The corrosion resistance of niobium and its high electrical conductivity and ductihty make it a valuable stmctural material for chemical and metallurgical appHcations. The heat-transfer coefficient of niobium is more than twice that of titanium and three times higher than zirconium and stainless steels. Niobium is corrosion-resistant to most media, with the exception of hydrofluoric acid and hot concentrated hydrochloric and sulfuric acids. The pickling solution for removal of normal surface oxides is one part nitric acid, one part sulfuric acid, two parts hydrofluoric acid, and four parts water (by volume) (see Metal surface treatments). Niobium also shows good corrosion resistance to sulftdizing atmospheres of low oxygen potential, which maybe used in the production of substitute natural gas from sulfur-containing materials (67). Liquid sodium, potassium, sodium—potassium alloys, or lithium have htfle effect on niobium up to 1000°C, and its resistance to many other Hquid metals is good.  [c.26]

Synthesis. The outline of LCP synthesis has already been discussed nearly aH are made by the acidolysis route. The in situ acetylation polymerization route, which starts from the free hydroxy compounds and carboxyHc acids rather than preformed acetylated monomers, is increasingly used because larger polymer batches can be made in the same reactor vessel. Polymerizations can be mn batchwise or continuously and the volatile acetic acid is removed by distiHation under vacuum in the conventional way. Because of the corrosive nature of this by-product, the reactors must be made of a corrosion-resistant aHoy. Stainless steel is generaHy adequate but some manufacturers prefer to use HasteHoy. Several unique problems arise in LCP polymerization due to the extreme shear sensitivity of the LCP melt. One concerns agitator design it is possible under certain circumstances for the whole batch to revolve with the agitator shaft as a quasi-soHdlump, due to the high rate of shear thinning at the waHs of the reactor. Under such conditions no  [c.306]

The reaction of aniline with formaldehyde can be carried out in a single reactor (Fig. 2). However, most commercial processes probably use multiple reactors, which provide greater control of the MDA isomer distribution and oligomeric content of the final product (17—20). Use of hydrochloric acid and high reaction temperatures necessitates the use of corrosion resistant metallurgy. Normally the acid is first mixed with excess aniline, which causes an exotherm. Formaldehyde is then added, with efficient agitation and at low temperatures (<50°C), to the aniline—aniline hydrochloride solution. The reaction is usually staged to control the condensation and rearrangement steps. The final reaction temperatures are normally 80—120°C. After completion of reaction, the acidic PMDA is treated with aqueous sodium hydroxide to neutrali2e the excess acid. A large amount of salt is formed during this step thus the plants must be located near an oudet capable of handling the generated salt water (normally a seacoast). Processes that recycle the acid and eliminate the salt disposal problem have been patented (21,22). The organic layer is then washed with water and stripped to remove unreacted aniline and water. The unreacted aniline is recycled back to the beginning of the reaction. The product may be purified to isolate pure 4,4 -MDA, packaged for shipment, or treated with phosgene to produce the corresponding isocyanate. The 4,4 -MDA is normally sold in flaked or granular form in lined steel dmms. Depending on the MDA content, PMDA is sold as a waxy soHd or a yellow to brown viscous supercooled Hquid in steel dmms.  [c.249]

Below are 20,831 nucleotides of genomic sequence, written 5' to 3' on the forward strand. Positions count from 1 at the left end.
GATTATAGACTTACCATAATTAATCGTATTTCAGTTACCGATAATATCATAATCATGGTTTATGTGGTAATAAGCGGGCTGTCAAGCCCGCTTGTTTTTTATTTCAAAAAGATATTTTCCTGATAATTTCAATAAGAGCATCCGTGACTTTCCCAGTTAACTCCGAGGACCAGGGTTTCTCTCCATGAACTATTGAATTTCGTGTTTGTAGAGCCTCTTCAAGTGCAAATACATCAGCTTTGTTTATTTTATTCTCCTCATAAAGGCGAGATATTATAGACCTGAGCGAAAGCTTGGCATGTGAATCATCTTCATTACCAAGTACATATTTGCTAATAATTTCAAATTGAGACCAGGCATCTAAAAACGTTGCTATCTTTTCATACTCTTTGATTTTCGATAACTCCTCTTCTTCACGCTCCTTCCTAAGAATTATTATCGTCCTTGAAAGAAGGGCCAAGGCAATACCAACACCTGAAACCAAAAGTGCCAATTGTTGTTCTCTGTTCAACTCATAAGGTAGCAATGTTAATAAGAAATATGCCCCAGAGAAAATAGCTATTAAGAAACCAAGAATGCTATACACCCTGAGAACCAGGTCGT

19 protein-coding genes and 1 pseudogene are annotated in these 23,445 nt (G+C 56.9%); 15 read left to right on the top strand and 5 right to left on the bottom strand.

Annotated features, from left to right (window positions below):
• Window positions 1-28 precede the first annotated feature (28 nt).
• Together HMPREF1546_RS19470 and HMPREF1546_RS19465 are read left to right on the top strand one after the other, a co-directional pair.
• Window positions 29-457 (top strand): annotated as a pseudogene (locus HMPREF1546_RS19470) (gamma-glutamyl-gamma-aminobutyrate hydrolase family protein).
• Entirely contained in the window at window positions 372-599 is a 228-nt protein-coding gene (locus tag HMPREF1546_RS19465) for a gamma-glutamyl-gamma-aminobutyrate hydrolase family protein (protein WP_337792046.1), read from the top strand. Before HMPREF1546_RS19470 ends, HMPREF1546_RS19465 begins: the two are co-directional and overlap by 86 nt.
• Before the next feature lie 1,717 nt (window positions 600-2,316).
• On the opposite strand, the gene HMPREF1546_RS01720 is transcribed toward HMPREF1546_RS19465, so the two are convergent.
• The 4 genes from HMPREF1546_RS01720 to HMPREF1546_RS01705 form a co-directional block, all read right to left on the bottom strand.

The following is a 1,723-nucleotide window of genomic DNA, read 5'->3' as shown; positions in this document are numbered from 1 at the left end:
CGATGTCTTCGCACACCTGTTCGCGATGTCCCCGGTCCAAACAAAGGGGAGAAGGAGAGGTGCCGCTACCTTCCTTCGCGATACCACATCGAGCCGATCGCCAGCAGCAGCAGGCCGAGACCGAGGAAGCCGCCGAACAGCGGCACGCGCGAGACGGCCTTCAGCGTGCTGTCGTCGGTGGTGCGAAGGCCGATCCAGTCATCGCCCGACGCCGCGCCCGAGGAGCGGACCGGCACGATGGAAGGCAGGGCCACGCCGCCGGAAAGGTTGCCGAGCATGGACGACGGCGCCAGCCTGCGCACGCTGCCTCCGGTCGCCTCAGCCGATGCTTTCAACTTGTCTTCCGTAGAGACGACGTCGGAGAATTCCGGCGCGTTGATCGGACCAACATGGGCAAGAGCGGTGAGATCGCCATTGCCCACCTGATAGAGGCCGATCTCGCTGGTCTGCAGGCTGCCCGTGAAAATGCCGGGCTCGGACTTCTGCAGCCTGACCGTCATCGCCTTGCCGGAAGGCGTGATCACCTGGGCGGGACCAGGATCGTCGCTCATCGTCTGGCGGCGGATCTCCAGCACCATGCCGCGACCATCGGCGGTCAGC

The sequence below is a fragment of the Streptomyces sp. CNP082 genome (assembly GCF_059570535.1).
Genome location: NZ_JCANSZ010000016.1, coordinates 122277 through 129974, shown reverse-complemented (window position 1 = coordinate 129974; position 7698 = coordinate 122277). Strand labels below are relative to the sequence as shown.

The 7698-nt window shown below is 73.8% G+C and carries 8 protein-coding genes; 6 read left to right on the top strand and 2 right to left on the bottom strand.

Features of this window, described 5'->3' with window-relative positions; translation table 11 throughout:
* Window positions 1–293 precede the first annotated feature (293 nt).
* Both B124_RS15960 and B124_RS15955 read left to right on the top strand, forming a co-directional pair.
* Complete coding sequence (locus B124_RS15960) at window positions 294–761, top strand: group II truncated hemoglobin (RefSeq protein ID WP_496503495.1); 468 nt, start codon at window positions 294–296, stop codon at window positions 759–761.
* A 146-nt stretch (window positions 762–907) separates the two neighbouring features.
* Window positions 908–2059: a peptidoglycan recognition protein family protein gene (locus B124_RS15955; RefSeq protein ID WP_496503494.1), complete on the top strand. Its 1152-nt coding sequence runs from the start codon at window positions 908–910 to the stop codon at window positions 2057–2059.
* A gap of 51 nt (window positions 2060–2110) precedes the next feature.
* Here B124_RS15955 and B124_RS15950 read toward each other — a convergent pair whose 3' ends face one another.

A Hquid-phase variation of the direct hydration was developed by Tokuyama Soda (78). The disadvantages of the gas-phase processes are largely avoided by employing a weakly acidic aqueous catalyst solution of a siHcotungstate (82). Preheated propylene, water, and recycled aqueous catalyst solution are pressurized and fed into a reaction chamber where they react in the Hquid state at 270°C and 20.3 MPa (200 atm) and form aqueous isopropyl alcohol. Propylene conversions of 60—70% per pass are obtained, and selectivity to isopropyl alcohol is 98—99 mol % of converted propylene. The catalyst is recycled and requites Htde replenishment compared to other processes. Corrosion and environmental problems are also minimized because the catalyst is a weak acid and because the system is completely closed. On account of the low gas recycle ratio, regular commercial propylene of 95% purity can be used as feedstock.  [c.109]

Many of these chemicals ate recovered as by-products of the pulping operation, eg, taU oU (qv) and turpentine (see Terpenoids). Some cause problems in pulping or bleaching, eg, the heartwood phenols react with lignin during acid sulfite pulping mote rapidly than the pulping chemicals do and inhibit the lignin solubilization reaction. Condensed lignins and phenoHcs ate dark or form colored salts with metal ions. These compounds ate not easily bleached and consume excess bleaching chemical. In alkaline pulping, the fatty acids and their glycerides form sodium soaps, thereby causing foam problems that reduce washing and evaporator efficiency (see Soap). Western ted cedar contains a group of tropolones, eg, thujic acid (5,5-dimethyl-1,3,6-cyc1oheptatriene-1-carboxylic acid), which necessitates the use of special corrosion-resistant alloys in the digester. High rosin-containing species, eg, pine, cause problems in the production of mechanical pulps such as gtoundwood and thermomechanical pulps owing to the tacky nature of the rosin. Such materials cause problems during paper production and form impurities in paper products.  [c.248]